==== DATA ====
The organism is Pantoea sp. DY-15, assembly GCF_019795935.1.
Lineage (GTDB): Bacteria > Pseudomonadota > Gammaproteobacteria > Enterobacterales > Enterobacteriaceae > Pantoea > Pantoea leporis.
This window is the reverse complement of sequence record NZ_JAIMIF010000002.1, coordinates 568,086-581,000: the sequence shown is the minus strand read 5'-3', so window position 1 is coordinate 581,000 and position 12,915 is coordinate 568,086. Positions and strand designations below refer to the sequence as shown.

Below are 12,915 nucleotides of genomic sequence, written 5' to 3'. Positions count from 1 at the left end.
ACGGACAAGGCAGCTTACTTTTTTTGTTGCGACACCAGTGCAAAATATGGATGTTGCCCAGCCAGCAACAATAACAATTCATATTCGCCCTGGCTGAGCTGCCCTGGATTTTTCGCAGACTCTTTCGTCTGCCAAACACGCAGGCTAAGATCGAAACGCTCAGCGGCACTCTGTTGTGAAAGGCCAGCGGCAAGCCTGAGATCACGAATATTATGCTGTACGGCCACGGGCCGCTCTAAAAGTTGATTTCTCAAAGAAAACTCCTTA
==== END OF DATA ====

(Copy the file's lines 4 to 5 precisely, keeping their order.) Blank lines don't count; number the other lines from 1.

Below are 12,915 nucleotides of genomic sequence, written 5' to 3'. Positions count from 1 at the left end.
ACGGACAAGGCAGCTTACTTTTTTTGTTGCGACACCAGTGCAAAATATGGATGTTGCCCAGCCAGCAACAATAACAATTCATATTCGCCCTGGCTGAGCTGCCCTGGATTTTTCGCAGACTCTTTCGTCTGCCAAACACGCAGGCTAAGATCGAAACGCTCAGCGGCACTCTGTTGTGAAAGGCCAGCGGCAAGCCTGAGATCACGAATATTATGCTGTACGGCCACGGGCCGCTCTAAAAGTTGATTTCTCAAAGAAAACTCCTTA